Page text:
Once Dr. Wade realizes what is going on, she begins to show concern for Adam and there is clearly a visible spark (no pun intended) between them, evident by her subtle reaction to a shirtless Adam in a scene where she has to suture a wound on his back. For the record, Adam is the most attractive and physically fit monster ever to grace a silver screen. Frankenstein with a six-pack of abs and 0% body fat? Guess the studio knew they had to give female viewers something to look at, considering the target audience for this genre is teen and young adult males.
Speaking of that scene, Eckhart says at 45-years-old, if he was going to have to take his shirt off, he thought he should be in shape. Part of his advance preparation for the role included working out and learning fighting techniques.
“I had never heard of Kali stick fighting before and having never heard of it and then the next day somebody showing up at your door for six months, you know, three hours a day, it’s hard core,” said Eckhart. “After this movie I was tired. I really got to know stick fighting. I think I’ll have that with me my entire life. The thing about this movie really is that it’s so dangerous. You pick up a stick or whatever, a baseball bat, you know what that can do to you, right? So now you’re talking about going full speed ahead with two sticks and if you’re off by a millimeter or a centimeter, that’s your cheek. So it’s very dangerous and when you’re working with two actors, it’s the most difficult, but we had a good crew.”
All of that training certainly paid off on screen when Adam and Dr. Wade joined forces in an attempt to foil Naberius’ plan in the film’s climax, no spoiler alerts for the movie’s ending. You will have to go see it to find out if Adam earns a soul and stops Naberius.
While the film is not my favorite genre, (I’m not big on monster flicks) I actually enjoyed it and I can see why my husband loves the UNDERWORLD movies so much. It’s not likely to be up for any awards this time next year, but it is definitely entertaining. Beattie, who said they filmed in Melbourne, Australia, his native country, “with a $36 million budget over nine weeks,” did an excellent job with the writing and directing of this film. Add to that some pretty amazing special effects, my favorite was the gargoyles shape-shifting into human form, and you’ve got yourself one non-stop, action-packed fantasy film. It’s too dark and scary for young children, but right on the money for the high school/college crowd and generally any adult who enjoys mythology.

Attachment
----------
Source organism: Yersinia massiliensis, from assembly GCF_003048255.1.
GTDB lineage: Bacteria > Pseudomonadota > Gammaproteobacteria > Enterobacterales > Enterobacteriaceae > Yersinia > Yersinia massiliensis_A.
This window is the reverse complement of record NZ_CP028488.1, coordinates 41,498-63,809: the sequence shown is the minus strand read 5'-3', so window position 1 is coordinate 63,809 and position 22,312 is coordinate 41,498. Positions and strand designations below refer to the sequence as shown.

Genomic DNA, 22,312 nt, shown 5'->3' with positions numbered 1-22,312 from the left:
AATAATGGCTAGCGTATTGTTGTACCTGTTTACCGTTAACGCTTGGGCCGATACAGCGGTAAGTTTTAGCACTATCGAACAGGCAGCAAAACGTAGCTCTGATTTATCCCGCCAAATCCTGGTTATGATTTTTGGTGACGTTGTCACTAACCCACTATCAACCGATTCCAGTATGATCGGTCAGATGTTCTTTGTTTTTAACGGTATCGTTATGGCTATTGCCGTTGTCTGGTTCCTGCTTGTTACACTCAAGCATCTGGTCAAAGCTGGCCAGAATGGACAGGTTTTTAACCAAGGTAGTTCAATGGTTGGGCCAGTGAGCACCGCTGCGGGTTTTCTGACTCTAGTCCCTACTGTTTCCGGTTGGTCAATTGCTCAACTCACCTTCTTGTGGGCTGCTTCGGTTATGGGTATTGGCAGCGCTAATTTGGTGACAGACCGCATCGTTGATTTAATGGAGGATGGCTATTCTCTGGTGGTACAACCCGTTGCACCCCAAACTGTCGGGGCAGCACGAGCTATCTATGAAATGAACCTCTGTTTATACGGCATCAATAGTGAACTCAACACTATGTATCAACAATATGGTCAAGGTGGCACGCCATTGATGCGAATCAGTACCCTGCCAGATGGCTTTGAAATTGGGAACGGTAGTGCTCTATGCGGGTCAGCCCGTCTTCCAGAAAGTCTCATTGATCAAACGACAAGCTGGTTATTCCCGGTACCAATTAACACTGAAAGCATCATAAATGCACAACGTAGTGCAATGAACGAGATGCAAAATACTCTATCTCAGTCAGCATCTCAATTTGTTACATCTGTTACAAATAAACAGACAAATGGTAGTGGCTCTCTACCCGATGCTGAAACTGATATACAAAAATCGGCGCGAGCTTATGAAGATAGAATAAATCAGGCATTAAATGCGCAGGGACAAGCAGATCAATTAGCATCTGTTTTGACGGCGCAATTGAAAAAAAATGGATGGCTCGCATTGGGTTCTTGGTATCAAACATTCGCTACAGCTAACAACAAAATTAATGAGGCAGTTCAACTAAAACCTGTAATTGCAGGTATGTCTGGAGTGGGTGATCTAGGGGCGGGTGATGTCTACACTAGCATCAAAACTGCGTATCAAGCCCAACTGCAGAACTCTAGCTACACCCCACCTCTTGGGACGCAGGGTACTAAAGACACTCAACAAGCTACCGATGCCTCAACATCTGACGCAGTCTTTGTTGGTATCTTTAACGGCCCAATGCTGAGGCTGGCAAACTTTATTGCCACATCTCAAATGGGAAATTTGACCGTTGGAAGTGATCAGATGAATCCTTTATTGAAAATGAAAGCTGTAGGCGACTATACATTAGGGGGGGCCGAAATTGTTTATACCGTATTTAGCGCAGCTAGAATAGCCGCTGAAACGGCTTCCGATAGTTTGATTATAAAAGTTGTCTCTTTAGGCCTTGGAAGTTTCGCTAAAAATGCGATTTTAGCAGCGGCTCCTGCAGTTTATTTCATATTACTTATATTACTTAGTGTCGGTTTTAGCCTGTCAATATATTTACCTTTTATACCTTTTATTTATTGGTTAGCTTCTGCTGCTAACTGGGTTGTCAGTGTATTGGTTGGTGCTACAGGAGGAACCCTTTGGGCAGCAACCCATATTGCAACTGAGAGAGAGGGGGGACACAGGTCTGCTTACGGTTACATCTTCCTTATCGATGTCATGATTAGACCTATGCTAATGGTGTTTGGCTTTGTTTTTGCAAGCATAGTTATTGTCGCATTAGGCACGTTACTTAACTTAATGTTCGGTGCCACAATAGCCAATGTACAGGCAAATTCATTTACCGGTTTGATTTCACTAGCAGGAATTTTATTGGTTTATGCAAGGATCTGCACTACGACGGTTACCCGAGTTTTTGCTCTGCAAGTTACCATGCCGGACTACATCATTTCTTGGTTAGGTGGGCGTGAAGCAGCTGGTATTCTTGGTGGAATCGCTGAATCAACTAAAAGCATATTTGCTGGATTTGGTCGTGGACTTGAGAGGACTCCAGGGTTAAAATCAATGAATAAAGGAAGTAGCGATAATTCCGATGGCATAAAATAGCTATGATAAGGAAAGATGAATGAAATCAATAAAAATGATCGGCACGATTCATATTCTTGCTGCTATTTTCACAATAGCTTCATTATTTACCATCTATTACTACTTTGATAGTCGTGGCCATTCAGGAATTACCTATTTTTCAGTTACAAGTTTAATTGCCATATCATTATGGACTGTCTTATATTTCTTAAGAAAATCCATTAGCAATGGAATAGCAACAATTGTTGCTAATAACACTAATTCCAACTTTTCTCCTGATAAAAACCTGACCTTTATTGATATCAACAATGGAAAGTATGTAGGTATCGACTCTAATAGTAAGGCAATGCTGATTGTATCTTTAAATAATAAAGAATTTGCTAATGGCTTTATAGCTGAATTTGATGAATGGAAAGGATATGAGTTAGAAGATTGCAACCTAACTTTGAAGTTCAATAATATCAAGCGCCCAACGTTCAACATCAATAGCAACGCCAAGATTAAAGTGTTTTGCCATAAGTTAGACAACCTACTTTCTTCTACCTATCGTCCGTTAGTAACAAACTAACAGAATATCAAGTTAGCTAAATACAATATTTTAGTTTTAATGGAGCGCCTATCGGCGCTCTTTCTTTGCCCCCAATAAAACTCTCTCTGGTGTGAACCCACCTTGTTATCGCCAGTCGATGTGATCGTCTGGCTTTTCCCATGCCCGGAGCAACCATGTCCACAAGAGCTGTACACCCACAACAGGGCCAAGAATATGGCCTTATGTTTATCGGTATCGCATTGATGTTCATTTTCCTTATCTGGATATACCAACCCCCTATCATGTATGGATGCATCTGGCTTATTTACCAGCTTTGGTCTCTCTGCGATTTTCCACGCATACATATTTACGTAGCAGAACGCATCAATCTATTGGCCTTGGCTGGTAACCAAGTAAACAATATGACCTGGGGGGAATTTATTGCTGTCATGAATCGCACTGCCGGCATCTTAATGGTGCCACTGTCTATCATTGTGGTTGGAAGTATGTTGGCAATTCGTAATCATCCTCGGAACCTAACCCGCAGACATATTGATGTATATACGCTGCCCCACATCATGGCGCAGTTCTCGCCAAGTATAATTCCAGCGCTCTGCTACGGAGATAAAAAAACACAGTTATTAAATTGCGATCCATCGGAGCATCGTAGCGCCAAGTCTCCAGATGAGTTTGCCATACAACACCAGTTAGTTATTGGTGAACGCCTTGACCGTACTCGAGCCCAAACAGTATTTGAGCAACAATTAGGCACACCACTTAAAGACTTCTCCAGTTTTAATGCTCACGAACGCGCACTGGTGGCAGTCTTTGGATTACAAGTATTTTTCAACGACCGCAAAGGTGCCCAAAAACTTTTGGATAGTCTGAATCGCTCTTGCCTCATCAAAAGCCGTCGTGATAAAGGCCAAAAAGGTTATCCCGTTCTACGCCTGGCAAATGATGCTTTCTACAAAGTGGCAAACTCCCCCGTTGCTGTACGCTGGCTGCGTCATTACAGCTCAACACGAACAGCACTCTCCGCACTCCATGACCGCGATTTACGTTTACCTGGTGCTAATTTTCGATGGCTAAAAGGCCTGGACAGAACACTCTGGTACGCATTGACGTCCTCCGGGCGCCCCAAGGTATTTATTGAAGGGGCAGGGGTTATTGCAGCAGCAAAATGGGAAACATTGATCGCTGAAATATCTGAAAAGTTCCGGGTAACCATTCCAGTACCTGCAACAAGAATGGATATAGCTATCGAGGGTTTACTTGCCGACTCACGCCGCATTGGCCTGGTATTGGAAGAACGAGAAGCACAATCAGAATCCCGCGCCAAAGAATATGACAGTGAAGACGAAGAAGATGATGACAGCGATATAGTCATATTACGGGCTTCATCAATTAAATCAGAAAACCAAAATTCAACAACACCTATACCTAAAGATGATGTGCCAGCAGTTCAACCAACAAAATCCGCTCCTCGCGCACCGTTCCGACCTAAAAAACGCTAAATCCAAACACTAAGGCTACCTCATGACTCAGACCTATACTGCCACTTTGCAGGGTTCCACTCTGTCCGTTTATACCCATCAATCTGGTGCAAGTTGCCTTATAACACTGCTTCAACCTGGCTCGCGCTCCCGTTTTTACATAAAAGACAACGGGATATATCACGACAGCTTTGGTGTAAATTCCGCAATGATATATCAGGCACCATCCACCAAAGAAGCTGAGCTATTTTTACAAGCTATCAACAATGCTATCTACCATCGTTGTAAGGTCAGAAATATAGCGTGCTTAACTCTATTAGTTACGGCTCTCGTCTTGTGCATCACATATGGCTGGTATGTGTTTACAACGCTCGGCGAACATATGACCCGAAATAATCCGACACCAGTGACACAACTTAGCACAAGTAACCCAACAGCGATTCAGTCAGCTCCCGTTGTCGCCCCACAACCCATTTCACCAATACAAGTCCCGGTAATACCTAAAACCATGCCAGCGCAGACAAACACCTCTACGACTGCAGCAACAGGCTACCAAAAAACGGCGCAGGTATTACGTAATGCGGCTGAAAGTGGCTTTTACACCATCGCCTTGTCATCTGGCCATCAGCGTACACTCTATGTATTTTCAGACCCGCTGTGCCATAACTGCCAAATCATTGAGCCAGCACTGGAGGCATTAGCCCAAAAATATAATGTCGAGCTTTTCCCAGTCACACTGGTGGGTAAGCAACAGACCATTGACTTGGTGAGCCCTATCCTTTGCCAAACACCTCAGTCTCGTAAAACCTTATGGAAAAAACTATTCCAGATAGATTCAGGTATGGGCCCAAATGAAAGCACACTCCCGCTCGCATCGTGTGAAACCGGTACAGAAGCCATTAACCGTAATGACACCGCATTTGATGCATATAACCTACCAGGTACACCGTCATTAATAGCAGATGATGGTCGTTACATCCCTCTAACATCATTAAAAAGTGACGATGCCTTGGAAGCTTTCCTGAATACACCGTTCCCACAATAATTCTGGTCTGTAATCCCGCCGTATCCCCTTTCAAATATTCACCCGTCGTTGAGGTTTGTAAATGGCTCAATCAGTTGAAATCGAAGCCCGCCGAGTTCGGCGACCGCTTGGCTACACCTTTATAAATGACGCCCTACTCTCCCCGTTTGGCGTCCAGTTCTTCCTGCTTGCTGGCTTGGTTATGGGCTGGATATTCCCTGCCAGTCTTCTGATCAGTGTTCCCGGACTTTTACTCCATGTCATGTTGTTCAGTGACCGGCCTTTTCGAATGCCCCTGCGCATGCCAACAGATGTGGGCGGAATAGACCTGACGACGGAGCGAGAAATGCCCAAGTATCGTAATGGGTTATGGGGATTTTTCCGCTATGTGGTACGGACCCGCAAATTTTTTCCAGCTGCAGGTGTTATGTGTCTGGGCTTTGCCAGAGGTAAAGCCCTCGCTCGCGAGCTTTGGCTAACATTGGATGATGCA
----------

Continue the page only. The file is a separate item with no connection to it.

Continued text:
Though Beattie wrote the screenplay, the story of I, FRANKENSTEIN originated from the imagination of writer/actor/producer Kevin Grevioux, an African American with a background in microbiology and genetic engineering who comes from Harvard-educated parents. Grevioux owns his own comic book/graphic novel company called Darkstorm Studios and has written for Marvel and DC Comics, as well as episodes of Ben 10: Ultimate Alien for the Cartoon Network. Not something you see everyday in the African-American community, but I am hopeful that young African-American boys and girls who are creative and can draw will be inspired by his success and perhaps open their minds to career possibilities in the comic book world.
His thoughts on where Beattie took his concept? “Stuart has a great sense of the fantastic,” says Grevioux. “He fashioned a very interesting tale, using all his skills, and helped us to create something really cool.”
I, FRANKENSTEIN, has a running time of 92 minutes and is rated PG-13 for sequences of intense fantasy action and violence. It opens today in theaters nationwide. A delightfully entertaining film and if your budget allows for the 3D IMAX experience, it’s worth the investment.